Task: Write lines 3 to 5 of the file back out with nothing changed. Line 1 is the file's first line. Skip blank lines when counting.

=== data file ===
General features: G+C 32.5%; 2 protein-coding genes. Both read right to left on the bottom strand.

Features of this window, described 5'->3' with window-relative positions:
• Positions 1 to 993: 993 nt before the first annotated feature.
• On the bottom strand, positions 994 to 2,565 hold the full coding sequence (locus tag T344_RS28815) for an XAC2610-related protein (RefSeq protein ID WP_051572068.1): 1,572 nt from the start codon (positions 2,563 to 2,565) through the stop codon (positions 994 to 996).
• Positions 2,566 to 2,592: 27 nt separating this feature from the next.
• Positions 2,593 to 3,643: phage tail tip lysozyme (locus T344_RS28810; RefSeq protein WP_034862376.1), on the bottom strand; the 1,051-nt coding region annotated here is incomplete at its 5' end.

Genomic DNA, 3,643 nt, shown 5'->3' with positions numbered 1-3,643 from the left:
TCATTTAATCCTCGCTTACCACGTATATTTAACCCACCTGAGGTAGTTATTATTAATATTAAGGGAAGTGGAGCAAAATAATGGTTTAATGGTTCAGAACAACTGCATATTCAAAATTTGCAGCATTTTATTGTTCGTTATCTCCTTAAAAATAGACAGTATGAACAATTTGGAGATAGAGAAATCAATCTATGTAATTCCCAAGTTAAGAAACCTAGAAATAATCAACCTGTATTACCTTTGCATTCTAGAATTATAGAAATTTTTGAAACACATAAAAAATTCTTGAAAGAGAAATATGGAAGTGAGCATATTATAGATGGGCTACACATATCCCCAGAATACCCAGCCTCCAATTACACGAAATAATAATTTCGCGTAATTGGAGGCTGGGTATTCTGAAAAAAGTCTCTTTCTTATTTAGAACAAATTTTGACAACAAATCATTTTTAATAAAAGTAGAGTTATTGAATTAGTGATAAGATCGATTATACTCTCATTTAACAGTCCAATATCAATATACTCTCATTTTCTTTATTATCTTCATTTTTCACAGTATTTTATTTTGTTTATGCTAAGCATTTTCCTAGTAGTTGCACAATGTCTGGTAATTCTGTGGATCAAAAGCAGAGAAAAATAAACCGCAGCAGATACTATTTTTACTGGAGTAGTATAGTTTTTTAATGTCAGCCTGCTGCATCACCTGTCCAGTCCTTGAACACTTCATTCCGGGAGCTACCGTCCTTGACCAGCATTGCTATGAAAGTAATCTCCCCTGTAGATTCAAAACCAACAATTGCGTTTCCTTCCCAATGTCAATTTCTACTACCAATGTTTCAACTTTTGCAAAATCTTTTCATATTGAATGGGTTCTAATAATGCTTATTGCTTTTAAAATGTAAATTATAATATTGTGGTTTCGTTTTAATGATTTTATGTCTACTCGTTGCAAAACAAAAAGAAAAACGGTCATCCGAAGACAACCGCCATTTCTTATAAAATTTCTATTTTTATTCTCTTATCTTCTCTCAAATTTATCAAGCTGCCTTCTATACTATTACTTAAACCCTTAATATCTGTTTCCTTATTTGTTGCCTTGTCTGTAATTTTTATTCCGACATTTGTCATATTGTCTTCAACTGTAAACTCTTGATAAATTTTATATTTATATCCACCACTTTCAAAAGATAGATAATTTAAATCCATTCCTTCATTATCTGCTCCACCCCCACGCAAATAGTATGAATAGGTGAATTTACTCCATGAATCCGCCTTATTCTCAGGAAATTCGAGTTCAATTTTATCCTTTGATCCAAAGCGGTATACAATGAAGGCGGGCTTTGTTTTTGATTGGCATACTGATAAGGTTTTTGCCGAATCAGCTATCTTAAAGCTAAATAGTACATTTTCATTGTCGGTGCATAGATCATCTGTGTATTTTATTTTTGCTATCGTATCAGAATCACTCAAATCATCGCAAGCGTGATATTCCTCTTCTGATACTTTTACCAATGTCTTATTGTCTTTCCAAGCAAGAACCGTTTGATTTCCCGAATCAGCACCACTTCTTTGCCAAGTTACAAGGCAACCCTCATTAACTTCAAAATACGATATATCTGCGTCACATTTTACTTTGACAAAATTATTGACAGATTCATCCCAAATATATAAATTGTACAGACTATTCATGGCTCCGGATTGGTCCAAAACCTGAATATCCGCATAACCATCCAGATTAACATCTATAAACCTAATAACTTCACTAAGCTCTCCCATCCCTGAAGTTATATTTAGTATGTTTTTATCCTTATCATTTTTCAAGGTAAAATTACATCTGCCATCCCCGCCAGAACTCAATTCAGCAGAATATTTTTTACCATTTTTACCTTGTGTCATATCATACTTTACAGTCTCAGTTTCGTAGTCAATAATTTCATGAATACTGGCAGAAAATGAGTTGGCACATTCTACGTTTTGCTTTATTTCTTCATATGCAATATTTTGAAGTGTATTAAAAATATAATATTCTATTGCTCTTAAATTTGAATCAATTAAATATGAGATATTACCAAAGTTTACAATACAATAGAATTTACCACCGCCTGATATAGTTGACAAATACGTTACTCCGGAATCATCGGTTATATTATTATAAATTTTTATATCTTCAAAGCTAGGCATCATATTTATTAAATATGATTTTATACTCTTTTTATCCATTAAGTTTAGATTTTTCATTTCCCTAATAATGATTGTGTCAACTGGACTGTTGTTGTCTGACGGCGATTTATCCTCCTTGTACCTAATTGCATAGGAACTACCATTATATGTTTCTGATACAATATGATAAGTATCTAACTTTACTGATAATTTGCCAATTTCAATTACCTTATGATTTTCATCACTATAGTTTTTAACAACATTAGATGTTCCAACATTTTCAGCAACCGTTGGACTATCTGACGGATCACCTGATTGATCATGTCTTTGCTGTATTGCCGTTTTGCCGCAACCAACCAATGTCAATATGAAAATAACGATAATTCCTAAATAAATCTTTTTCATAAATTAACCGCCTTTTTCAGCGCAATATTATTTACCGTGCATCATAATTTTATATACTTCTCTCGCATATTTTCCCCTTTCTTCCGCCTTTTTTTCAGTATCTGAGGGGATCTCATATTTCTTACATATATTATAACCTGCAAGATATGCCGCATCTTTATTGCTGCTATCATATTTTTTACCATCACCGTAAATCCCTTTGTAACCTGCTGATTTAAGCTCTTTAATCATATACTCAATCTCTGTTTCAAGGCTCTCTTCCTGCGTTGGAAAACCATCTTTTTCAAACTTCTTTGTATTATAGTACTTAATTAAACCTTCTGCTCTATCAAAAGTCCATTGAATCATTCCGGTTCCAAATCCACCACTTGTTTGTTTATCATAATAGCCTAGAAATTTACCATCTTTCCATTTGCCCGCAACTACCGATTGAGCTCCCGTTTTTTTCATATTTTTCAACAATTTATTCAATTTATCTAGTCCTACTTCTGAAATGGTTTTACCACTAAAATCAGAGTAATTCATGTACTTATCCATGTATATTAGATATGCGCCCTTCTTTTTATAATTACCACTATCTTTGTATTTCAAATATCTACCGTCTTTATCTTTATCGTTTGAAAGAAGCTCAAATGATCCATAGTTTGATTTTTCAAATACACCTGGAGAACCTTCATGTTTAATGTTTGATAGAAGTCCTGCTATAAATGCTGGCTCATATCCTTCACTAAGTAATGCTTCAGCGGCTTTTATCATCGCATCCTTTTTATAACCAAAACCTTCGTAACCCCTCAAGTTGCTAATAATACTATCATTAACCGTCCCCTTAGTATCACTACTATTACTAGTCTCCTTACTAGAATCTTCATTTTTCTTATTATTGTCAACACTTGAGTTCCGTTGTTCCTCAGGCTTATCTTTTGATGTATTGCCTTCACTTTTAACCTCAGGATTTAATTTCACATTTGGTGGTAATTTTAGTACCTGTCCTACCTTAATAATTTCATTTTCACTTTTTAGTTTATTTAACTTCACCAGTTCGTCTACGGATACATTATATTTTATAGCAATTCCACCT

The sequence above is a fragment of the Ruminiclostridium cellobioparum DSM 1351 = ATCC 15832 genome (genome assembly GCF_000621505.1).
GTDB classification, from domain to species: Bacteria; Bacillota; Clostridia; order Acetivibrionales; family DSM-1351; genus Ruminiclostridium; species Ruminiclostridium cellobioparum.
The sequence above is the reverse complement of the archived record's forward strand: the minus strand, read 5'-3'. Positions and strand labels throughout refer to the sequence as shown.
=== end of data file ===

• Positions 1 to 993: 993 nt before the first annotated feature.
• On the bottom strand, positions 994 to 2,565 hold the full coding sequence (locus tag T344_RS28815) for an XAC2610-related protein (RefSeq protein ID WP_051572068.1): 1,572 nt from the start codon (positions 2,563 to 2,565) through the stop codon (positions 994 to 996).
• Positions 2,566 to 2,592: 27 nt separating this feature from the next.